Wednesday, March 17, 2021

In the Spotlight: Tara Tyler ~ Author of "Sentient"

The IWSG Anthology blog will be featuring posts from each of the contributing authors in Dark Matter: Artificial over the next few weeks. We’ve asked them to share a little about how they came up with their stories and preview what’s to come!

Tara Tyler on her short story, “Sentient.”

I love writing sci-fi and fantasy--the possibilities of alternate realities are endless. So when I heard the topic for the IWSG contest, I dove right in! First I researched Dark Matter--it's very elusive and mysterious. I thought I could shape it into anything I wanted, and I even gave it a consciousness: SENTIENT. Then thinking about all the turmoil in the world, with everyone isolated and divided, my story fell right into place. I've jokingly thought several times that this would be the perfect time for an alien invasion! Extraterrestrial life would probably view us as petty and selfish and weak on the surface. But if they took a deeper look, they would see we have many redeeming qualities.

So I made Dark Matter a floating presence--the fabric of the universe that keeps everything in balance. Representative scouts choose opposite human specimens, and Fate plays a part too, creating fun twists and turns--you know how opposites attract! So how will earth measure up? Are we worthy of existence? Or are we throwing the universe off balance? 

Blurb: 

Sentient Dark Matter representatives Grav and Absi are sent to study a developing species: humans. They will collect evidence to determine whether earthlings pose a threat to the balance of the Universe or not. But when the Dark Matter scouts inhabit the lower life forms, they discover these pitiful creatures are more powerful than they seem. Their very existence could incite galactic chaos or instill harmony. Dark Matter has a big decision to make.


Excerpt:

“Grav, tell me again: if humans are so destructive, why aren’t we eliminating this planet?”

To provide a balanced report, Absi was chosen to accompany me on this trek down to Earth’s surface. I can attest opposites do not attract. My profound patience and peaceful demeanor will be challenged on this mission.

“If we destroy Earth, the universe would be sent reeling out of balance for centuries. We are looking for ways to preserve Earth and the stability of this galaxy without direct interference. Though humans can be volatile toward each other, they tend to balance each other out. They also like to explore but are oftentimes too inquisitive for their own good. As they venture into our domain of space and the cosmos, we must confirm their intentions. Purely routine, like every other evolving galaxy we observe.”

“What about Kristol? We destroyed them.”

“They destroyed themselves along with their warring sister planet Elko. Thus, the balance remained unchanged.”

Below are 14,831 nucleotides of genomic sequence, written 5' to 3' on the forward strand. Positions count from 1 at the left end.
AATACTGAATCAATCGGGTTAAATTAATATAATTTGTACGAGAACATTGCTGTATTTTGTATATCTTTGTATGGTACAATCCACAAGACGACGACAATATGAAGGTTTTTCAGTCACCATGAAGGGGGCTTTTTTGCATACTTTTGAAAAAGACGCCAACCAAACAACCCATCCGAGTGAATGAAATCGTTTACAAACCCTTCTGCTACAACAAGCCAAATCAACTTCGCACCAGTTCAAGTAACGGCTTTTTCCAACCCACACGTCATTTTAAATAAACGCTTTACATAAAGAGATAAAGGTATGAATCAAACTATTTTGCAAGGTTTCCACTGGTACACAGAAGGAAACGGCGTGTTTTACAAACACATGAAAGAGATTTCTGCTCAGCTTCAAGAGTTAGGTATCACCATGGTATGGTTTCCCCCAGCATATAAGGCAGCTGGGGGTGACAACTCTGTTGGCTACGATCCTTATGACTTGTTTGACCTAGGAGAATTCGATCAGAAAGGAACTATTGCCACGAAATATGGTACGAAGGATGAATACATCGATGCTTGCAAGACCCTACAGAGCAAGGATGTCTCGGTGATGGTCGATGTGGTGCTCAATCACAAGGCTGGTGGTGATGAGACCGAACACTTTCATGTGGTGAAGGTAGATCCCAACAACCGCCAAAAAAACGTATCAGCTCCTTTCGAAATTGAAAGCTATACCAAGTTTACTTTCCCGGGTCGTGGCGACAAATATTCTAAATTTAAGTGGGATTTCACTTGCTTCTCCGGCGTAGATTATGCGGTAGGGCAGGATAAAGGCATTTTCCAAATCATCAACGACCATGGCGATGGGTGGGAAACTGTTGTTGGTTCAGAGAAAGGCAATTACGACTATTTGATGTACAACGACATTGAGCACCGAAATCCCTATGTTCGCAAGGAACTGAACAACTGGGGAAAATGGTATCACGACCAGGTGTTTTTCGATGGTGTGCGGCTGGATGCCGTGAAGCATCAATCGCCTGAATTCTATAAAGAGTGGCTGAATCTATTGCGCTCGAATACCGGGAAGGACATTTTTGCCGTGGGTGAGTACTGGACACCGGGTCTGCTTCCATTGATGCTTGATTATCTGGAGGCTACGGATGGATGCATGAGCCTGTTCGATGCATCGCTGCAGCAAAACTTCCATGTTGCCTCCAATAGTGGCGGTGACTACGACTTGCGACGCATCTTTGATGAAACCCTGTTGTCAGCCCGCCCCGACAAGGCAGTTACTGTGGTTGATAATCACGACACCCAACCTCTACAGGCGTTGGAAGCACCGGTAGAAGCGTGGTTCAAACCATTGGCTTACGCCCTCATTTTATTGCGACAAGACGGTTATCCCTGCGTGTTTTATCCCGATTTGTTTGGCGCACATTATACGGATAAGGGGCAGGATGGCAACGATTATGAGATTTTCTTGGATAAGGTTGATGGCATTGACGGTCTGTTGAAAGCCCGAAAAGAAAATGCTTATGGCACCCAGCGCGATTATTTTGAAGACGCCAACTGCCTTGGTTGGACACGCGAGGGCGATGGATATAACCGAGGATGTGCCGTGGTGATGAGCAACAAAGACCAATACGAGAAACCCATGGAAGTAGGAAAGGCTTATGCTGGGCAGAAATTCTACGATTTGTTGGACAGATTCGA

“Riiiight.”



Tara Tyler 
has had a hand in everything from waitressing to rocket engineering. After moving all over the US, she now writes and teaches math in Ohio with her husband and one boy left in the nest. She has two novel series, Pop Travel (sci-fi detective thrillers) and Beast World (fantasy adventures), plus her UnPrincess novella series where the maidens save themselves. She's a commended blogger, contributed to several anthologies, and to fit in all these projects, she economizes her time, aka the Lazy Housewife--someday she might write a book on that... Make every day an adventure!


Coming on Wednesday, March 31, 2021 . . . 

Next up will be Deniz Bevan, who shares her backstory for "One to Another."

Wednesday, March 3, 2021

In the Spotlight: Steph Wolmarans ~ Author of "The Utten Mission"

The IWSG Anthology blog will be featuring posts from each of the contributing authors in Dark Matter: Artificial over the next few weeks. We’ve asked them to share a little about how they came up with their stories and preview what’s to come!

Steph Wolmarans on her short story, “The Utten Mission.”

My story, "The Utten Mission," started as an exercise, but the original idea is quite a bit older. My writing really began in the form of journals about gardening, healthy choices, and herbology. I followed these up with a blog then got overwhelmed by life, the universe, and everything. After my son was born, I found I had a lot of sleepless nights and a disturbing case of depression. Reading speculative fiction helped a lot. And so did journaling about my thoughts. This was the start of my writing journal. I recorded ideas and dreams with the hope to one day conjure enough brainpower to make something magical happen. Being the questionable parent I am, I decided one year to keep my son in daycare a few days even though I was on summer vacation (teacher perk). I took one of my story seeds and wrote a whole novel! It was over 100K words and I was so proud of myself. Of course, it was rejected, because it was really not that good. But four years later, I picked up the idea, changed from first person to third person, renamed the characters and the planets, and let the new story take shape.

I wrote more than 250 pages last year then realized the idea was still not working. So, I stopped. Who were these people I was writing about? Why did they believe what they believed? Why did they not get along with one another?